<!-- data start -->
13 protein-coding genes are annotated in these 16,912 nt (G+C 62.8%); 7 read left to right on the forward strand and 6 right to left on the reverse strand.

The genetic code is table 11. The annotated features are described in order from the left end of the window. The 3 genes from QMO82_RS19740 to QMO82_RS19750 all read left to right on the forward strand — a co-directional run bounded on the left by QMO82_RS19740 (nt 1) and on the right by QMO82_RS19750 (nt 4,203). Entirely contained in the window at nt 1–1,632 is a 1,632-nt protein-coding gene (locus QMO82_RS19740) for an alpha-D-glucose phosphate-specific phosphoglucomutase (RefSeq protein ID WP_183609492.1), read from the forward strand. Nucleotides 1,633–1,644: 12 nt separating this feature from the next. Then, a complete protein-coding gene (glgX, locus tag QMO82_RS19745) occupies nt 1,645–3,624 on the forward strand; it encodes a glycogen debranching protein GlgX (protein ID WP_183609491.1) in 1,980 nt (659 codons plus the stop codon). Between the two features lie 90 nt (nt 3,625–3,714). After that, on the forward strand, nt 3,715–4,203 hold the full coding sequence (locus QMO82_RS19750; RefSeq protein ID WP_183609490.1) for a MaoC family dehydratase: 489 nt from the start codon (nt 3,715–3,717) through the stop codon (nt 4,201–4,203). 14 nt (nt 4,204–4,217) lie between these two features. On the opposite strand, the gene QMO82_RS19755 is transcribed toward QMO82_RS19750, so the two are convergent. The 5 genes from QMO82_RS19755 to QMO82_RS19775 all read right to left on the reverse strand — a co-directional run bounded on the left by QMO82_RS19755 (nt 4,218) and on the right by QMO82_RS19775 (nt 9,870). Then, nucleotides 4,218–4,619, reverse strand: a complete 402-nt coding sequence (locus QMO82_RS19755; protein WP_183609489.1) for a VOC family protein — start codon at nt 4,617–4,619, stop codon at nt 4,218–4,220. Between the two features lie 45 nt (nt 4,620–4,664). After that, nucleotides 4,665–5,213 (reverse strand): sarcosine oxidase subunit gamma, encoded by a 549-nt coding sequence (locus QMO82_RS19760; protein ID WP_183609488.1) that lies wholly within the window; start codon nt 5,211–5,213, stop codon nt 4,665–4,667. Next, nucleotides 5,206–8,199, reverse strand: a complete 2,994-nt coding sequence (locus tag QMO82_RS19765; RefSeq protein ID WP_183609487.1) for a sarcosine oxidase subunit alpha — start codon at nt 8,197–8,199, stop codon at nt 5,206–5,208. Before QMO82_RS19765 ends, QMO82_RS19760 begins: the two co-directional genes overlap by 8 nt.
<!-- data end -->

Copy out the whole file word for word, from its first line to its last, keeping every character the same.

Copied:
13 protein-coding genes are annotated in these 16,912 nt (G+C 62.8%); 7 read left to right on the forward strand and 6 right to left on the reverse strand.

The genetic code is table 11. The annotated features are described in order from the left end of the window. The 3 genes from QMO82_RS19740 to QMO82_RS19750 all read left to right on the forward strand — a co-directional run bounded on the left by QMO82_RS19740 (nt 1) and on the right by QMO82_RS19750 (nt 4,203). Entirely contained in the window at nt 1–1,632 is a 1,632-nt protein-coding gene (locus QMO82_RS19740) for an alpha-D-glucose phosphate-specific phosphoglucomutase (RefSeq protein ID WP_183609492.1), read from the forward strand. Nucleotides 1,633–1,644: 12 nt separating this feature from the next. Then, a complete protein-coding gene (glgX, locus tag QMO82_RS19745) occupies nt 1,645–3,624 on the forward strand; it encodes a glycogen debranching protein GlgX (protein ID WP_183609491.1) in 1,980 nt (659 codons plus the stop codon). Between the two features lie 90 nt (nt 3,625–3,714). After that, on the forward strand, nt 3,715–4,203 hold the full coding sequence (locus QMO82_RS19750; RefSeq protein ID WP_183609490.1) for a MaoC family dehydratase: 489 nt from the start codon (nt 3,715–3,717) through the stop codon (nt 4,201–4,203). 14 nt (nt 4,204–4,217) lie between these two features. On the opposite strand, the gene QMO82_RS19755 is transcribed toward QMO82_RS19750, so the two are convergent. The 5 genes from QMO82_RS19755 to QMO82_RS19775 all read right to left on the reverse strand — a co-directional run bounded on the left by QMO82_RS19755 (nt 4,218) and on the right by QMO82_RS19775 (nt 9,870). Then, nucleotides 4,218–4,619, reverse strand: a complete 402-nt coding sequence (locus QMO82_RS19755; protein WP_183609489.1) for a VOC family protein — start codon at nt 4,617–4,619, stop codon at nt 4,218–4,220. Between the two features lie 45 nt (nt 4,620–4,664). After that, nucleotides 4,665–5,213 (reverse strand): sarcosine oxidase subunit gamma, encoded by a 549-nt coding sequence (locus QMO82_RS19760; protein ID WP_183609488.1) that lies wholly within the window; start codon nt 5,211–5,213, stop codon nt 4,665–4,667. Next, nucleotides 5,206–8,199, reverse strand: a complete 2,994-nt coding sequence (locus tag QMO82_RS19765; RefSeq protein ID WP_183609487.1) for a sarcosine oxidase subunit alpha — start codon at nt 8,197–8,199, stop codon at nt 5,206–5,208. Before QMO82_RS19765 ends, QMO82_RS19760 begins: the two co-directional genes overlap by 8 nt.